Hello there, blog followers!  Are there any of you still out there?  I’m sure you’ve been wondering where I’ve been.  And instead of listing my numerous excuses, I’ll just summarize it with a mini timeline of exactly why I’ve been absent from my blog for oh-so long.

love

Photo by Julian Adair

August-September 2013

Sold our house, moved in with my parents while looking for new house, had abdominal surgery

October 2013

Recovered from surgery, continued looking for new houses, made offers on two

November 2013

Found new house and offer accepted

December 2013

Closed on new house (that needed – and still needs – LOTS of TLC), and most importantly…found out we were expecting!!!!

January 2014

Moved into said house, began the long series of improvements that needed to be made, had first ultrasound, marveled that we were finally having the opportunity to do so

February 2014

Announced pregnancy to my students on Valentine’s Day (with pink and blue iced Krispy Kreme) and to the world via social media

March 2014

Enjoyed the end of my first trimester and the return of my former energy level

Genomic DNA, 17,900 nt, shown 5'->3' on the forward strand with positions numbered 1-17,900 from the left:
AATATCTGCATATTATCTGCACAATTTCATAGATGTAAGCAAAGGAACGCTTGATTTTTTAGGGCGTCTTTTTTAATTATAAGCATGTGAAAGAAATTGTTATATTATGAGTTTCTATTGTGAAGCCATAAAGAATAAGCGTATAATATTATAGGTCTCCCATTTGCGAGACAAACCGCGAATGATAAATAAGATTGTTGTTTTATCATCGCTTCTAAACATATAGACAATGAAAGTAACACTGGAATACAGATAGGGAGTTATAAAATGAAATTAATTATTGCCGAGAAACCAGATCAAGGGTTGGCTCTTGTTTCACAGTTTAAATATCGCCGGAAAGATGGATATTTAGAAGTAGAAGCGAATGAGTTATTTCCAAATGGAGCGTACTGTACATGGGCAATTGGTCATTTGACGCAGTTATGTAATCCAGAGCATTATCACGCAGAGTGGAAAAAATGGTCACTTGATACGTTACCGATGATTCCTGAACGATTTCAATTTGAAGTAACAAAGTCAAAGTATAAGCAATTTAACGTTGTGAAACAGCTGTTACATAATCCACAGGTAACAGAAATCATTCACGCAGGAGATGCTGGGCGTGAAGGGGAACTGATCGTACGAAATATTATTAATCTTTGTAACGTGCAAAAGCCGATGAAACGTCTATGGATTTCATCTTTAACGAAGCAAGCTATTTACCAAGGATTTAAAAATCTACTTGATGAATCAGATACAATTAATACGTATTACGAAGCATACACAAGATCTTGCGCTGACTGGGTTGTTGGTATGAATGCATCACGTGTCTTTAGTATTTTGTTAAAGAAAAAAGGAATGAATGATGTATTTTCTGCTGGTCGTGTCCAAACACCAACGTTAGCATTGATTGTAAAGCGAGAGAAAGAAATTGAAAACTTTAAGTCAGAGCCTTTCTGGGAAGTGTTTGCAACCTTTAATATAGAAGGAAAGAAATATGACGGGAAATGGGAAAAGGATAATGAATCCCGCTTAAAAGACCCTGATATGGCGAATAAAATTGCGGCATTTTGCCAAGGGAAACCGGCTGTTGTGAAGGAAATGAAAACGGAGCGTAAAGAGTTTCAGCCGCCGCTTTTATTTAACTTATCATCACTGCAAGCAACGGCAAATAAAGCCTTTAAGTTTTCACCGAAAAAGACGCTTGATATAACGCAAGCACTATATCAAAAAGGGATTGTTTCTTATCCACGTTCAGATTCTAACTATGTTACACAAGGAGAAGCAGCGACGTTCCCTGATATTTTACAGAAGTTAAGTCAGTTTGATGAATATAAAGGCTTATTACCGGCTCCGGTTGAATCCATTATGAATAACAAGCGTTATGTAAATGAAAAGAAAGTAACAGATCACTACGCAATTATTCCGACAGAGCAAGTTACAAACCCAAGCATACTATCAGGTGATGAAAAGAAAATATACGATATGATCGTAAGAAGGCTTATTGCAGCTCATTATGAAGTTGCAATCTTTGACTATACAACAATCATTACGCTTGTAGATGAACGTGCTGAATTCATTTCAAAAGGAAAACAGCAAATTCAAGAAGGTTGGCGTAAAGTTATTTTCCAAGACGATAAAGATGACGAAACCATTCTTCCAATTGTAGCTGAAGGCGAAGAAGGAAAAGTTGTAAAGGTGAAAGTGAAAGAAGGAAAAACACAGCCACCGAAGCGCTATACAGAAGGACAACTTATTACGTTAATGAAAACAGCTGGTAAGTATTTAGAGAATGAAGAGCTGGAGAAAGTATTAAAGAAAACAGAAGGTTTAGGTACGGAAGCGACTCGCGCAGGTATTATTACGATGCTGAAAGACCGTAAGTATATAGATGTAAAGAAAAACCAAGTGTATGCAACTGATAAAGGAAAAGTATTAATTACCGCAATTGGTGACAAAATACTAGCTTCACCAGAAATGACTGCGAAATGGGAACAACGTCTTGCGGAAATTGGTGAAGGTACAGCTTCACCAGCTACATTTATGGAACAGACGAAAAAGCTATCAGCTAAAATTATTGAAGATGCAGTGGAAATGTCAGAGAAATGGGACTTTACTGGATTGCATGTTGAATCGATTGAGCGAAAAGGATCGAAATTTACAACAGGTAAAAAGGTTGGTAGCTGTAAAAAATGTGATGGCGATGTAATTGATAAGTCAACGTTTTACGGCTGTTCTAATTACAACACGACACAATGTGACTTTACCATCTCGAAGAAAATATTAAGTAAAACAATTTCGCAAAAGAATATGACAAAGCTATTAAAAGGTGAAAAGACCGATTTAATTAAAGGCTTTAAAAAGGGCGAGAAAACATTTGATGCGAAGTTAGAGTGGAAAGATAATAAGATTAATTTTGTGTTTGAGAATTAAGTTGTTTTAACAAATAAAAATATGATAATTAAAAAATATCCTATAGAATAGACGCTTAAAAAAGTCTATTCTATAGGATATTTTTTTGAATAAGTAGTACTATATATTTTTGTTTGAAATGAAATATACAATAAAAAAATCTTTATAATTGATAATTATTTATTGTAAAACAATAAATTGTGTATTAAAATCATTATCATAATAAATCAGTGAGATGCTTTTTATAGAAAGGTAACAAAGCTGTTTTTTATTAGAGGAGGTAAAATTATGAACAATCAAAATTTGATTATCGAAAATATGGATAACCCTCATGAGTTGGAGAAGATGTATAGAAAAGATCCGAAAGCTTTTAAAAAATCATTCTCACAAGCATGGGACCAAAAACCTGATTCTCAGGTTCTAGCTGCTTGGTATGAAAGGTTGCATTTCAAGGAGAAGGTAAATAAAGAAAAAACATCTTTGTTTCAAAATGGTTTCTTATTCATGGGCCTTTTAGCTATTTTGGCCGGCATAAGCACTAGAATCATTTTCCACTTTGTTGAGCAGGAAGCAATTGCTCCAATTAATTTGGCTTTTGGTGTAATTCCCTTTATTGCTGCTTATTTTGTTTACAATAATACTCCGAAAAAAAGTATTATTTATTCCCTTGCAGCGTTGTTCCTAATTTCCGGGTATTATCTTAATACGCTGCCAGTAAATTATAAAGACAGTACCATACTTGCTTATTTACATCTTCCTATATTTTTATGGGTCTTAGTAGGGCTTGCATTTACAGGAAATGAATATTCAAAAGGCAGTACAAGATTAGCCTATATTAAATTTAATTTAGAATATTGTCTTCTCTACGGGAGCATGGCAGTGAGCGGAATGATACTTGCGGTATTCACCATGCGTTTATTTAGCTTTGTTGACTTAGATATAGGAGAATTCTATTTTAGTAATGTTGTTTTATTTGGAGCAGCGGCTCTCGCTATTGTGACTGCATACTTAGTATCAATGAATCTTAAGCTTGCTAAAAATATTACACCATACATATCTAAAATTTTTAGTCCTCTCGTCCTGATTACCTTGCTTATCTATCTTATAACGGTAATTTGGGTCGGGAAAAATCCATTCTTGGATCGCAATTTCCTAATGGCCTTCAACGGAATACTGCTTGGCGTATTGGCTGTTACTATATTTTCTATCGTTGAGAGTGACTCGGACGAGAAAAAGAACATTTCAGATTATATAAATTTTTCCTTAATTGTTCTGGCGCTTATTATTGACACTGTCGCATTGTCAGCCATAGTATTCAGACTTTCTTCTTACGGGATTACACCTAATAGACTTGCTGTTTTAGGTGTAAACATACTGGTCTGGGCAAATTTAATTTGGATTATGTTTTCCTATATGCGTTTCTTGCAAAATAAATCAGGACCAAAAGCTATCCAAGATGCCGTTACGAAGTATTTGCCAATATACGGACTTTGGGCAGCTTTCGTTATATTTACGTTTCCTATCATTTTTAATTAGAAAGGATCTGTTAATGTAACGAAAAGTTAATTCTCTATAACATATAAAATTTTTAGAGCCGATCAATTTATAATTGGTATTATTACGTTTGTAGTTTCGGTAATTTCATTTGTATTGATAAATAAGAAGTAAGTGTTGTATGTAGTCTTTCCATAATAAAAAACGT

April-May 2014

Interviewed for and accepted new position for the fall  in a new district, school, and grade level (Ah! Am I crazy?!)

June 2014

Taught Children’s Literature at the University of Nebraska-Omaha, taught at Fine Lines Writing Camp, had first baby shower

July 2014

Had second baby shower (the clothes are so cute – and tiny!), began getting new classroom ready, tried to wrap my brain around the fact I will be a mom in one month

(Coming soon…) August 2014

We will be joined by our new son or daughter in mid-August!!!  Wish us luck!

Whew!  Busy year.  Thank you for continuing to read my blog.  I would promise to write more, but we will see what Baby Phillips has to say about that whole idea…

 

 

 

International Literacy Day September 9, 2013

Today will quite possibly rank as one of the best in my teaching career.  A few weeks ago, I opened an email from one of my favorite professional organizations, the International Reading Association.  It heralded the upcoming International Literacy Day, a day to celebrate the gift of literacy and promote literacy throughout the world.  I knew immediately that I wanted my class to celebrate it, but the question was – how?